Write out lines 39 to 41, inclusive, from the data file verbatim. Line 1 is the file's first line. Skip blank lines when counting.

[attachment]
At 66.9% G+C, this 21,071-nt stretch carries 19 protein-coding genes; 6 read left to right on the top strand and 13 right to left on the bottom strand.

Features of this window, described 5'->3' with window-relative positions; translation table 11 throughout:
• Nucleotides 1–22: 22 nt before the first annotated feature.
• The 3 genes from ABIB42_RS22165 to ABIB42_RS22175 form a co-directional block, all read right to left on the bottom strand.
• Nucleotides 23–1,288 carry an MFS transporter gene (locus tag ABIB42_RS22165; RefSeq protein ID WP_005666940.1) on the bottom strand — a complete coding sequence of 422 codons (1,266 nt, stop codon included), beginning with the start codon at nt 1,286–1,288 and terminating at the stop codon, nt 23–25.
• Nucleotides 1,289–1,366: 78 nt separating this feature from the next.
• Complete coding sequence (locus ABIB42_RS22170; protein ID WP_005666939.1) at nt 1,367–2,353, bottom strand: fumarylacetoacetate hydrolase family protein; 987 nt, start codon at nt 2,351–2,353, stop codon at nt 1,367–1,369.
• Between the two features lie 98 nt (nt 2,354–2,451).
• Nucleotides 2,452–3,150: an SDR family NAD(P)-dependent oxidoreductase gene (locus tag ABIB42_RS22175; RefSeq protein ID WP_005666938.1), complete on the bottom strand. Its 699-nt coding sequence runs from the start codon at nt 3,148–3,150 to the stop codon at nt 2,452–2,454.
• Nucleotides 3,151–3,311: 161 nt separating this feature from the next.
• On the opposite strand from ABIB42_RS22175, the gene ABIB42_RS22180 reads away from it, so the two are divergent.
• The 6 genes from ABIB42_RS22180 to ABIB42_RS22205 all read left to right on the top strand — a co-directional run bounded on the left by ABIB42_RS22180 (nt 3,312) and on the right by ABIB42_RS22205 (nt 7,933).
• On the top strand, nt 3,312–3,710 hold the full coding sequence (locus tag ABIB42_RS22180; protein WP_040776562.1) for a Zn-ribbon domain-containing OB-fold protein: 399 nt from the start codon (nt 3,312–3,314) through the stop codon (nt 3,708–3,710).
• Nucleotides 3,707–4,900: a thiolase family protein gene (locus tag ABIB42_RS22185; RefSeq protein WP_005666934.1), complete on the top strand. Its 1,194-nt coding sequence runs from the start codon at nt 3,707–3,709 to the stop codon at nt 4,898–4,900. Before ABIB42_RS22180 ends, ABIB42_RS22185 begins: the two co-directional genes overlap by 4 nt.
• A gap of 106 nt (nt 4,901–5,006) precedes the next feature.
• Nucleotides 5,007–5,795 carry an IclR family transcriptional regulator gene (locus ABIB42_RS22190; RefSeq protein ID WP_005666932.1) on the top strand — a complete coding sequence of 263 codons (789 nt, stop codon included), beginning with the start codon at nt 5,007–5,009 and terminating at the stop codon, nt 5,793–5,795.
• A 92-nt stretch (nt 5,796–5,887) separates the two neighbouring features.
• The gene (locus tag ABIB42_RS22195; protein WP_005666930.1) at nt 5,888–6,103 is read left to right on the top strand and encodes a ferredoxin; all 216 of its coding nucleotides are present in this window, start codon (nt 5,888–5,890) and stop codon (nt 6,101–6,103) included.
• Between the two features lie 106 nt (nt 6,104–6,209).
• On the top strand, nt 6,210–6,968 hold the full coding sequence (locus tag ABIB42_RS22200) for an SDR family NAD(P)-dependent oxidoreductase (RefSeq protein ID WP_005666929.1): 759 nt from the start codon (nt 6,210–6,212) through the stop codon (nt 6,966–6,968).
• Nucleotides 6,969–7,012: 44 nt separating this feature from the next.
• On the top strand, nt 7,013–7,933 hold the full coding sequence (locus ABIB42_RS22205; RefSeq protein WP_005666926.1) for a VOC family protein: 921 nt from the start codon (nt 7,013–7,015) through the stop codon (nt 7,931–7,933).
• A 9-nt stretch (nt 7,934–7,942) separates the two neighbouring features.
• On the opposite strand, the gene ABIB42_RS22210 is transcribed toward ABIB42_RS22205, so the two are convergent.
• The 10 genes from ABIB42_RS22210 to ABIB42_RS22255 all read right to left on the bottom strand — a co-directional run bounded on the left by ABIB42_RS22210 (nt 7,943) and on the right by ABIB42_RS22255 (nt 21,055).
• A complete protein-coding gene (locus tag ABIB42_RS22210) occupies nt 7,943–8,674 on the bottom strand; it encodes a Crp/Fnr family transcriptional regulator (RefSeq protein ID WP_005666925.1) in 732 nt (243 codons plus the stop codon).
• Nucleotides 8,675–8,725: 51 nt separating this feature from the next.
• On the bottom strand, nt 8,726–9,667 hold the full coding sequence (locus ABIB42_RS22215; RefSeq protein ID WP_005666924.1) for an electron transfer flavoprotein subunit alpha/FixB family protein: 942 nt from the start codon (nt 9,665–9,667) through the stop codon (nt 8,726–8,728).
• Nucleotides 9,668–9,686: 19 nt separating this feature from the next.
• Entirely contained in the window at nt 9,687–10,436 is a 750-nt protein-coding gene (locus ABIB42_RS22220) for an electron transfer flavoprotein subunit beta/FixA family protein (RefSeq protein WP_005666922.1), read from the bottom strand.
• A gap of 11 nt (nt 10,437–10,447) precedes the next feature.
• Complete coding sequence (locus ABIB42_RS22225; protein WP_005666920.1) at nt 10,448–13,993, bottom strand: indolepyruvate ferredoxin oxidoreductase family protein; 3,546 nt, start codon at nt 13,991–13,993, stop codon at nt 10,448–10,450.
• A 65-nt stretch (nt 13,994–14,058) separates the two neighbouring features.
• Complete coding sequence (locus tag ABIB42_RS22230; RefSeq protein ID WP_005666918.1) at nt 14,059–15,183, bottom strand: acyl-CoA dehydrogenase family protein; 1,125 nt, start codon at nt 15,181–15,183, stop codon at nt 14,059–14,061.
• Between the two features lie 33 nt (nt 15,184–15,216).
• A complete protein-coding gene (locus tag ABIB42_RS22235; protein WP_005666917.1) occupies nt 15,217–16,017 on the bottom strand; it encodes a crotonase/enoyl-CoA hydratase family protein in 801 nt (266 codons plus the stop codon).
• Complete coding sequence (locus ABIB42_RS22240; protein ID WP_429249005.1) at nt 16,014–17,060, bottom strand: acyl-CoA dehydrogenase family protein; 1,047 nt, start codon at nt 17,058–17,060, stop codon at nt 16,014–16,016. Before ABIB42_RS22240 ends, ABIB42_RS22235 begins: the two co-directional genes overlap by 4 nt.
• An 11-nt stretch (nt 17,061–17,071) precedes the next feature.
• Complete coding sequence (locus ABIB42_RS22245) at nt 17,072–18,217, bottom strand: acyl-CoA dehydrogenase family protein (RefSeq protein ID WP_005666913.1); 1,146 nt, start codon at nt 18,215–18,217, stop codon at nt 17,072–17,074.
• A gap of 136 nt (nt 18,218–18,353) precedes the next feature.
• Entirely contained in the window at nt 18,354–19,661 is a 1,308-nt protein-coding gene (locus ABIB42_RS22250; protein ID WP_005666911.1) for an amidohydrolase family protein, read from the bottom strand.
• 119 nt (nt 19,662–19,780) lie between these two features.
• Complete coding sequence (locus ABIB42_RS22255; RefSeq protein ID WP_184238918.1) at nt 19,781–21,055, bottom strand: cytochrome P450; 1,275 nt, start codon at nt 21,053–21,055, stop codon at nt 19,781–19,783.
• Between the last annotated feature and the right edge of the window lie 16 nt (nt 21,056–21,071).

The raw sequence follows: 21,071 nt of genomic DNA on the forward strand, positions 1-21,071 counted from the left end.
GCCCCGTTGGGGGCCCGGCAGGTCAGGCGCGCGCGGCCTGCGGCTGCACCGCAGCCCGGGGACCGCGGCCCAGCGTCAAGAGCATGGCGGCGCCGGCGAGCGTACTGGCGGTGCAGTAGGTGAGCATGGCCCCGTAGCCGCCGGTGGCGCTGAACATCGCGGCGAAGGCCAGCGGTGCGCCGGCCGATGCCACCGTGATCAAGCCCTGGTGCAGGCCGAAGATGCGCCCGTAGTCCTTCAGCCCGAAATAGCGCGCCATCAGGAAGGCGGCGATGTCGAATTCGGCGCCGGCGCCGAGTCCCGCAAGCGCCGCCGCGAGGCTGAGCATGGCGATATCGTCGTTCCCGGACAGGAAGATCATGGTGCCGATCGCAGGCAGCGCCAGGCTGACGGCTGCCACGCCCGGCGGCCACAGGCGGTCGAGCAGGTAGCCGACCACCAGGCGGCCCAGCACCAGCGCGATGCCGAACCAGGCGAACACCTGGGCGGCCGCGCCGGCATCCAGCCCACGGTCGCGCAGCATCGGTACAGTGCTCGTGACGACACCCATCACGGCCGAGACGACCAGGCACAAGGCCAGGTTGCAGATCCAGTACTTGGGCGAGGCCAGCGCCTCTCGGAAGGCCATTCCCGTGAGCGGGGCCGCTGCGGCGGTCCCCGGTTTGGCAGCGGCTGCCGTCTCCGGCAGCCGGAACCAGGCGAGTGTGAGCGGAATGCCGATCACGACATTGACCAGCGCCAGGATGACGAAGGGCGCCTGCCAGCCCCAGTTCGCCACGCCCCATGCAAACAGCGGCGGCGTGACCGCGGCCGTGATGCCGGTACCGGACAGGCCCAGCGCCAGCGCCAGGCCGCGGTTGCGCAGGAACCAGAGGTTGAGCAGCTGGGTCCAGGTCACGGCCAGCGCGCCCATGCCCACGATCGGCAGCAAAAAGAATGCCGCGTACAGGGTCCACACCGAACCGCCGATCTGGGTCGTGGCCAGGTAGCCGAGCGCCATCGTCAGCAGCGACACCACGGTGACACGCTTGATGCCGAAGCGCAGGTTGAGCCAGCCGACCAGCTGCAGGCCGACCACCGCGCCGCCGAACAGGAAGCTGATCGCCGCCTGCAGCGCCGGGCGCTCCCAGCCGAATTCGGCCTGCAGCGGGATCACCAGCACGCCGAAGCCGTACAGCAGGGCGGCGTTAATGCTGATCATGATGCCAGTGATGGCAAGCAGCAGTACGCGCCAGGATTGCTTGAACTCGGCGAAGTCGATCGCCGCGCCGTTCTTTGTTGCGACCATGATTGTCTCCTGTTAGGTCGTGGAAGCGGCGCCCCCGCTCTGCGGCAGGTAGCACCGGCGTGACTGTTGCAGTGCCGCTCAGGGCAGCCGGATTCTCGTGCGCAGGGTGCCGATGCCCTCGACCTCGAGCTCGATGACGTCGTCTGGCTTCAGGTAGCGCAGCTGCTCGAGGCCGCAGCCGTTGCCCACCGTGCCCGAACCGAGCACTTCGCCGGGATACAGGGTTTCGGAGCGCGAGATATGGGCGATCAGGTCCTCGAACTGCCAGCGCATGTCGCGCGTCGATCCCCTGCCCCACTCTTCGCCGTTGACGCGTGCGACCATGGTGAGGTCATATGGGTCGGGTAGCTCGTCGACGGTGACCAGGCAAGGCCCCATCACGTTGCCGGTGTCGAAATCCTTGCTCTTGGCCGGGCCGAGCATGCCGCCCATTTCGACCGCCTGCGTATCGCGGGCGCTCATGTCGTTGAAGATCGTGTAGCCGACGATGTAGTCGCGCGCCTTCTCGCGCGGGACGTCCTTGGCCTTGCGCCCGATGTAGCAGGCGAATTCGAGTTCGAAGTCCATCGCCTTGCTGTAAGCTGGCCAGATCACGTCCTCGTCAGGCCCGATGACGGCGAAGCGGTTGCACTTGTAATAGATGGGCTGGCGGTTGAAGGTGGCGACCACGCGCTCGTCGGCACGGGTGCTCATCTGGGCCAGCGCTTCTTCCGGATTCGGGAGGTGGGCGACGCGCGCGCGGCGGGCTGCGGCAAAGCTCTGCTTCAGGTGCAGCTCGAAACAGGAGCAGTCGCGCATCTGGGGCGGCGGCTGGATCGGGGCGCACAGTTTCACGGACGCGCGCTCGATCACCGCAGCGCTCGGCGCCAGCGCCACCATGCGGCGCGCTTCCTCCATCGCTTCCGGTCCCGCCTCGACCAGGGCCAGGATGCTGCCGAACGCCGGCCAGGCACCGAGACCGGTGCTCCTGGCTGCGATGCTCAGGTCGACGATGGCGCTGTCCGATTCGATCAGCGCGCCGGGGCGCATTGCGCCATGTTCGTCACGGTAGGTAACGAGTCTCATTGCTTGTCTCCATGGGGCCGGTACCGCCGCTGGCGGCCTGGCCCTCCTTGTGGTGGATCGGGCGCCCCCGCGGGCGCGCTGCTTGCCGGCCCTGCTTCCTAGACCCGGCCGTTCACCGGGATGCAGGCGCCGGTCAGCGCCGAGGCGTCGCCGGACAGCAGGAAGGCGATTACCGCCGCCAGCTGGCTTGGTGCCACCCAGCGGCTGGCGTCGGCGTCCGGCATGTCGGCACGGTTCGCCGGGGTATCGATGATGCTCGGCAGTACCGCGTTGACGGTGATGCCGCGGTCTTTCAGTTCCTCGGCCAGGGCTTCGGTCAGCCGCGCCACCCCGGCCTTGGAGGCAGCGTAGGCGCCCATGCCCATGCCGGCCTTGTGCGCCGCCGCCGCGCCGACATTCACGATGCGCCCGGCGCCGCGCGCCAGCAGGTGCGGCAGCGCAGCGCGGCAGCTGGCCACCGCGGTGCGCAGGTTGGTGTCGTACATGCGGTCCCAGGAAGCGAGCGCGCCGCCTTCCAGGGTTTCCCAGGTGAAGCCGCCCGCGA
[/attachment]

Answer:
• Complete coding sequence (locus ABIB42_RS22245) at nt 17,072–18,217, bottom strand: acyl-CoA dehydrogenase family protein (RefSeq protein ID WP_005666913.1); 1,146 nt, start codon at nt 18,215–18,217, stop codon at nt 17,072–17,074.
• A gap of 136 nt (nt 18,218–18,353) precedes the next feature.
• Entirely contained in the window at nt 18,354–19,661 is a 1,308-nt protein-coding gene (locus ABIB42_RS22250; protein ID WP_005666911.1) for an amidohydrolase family protein, read from the bottom strand.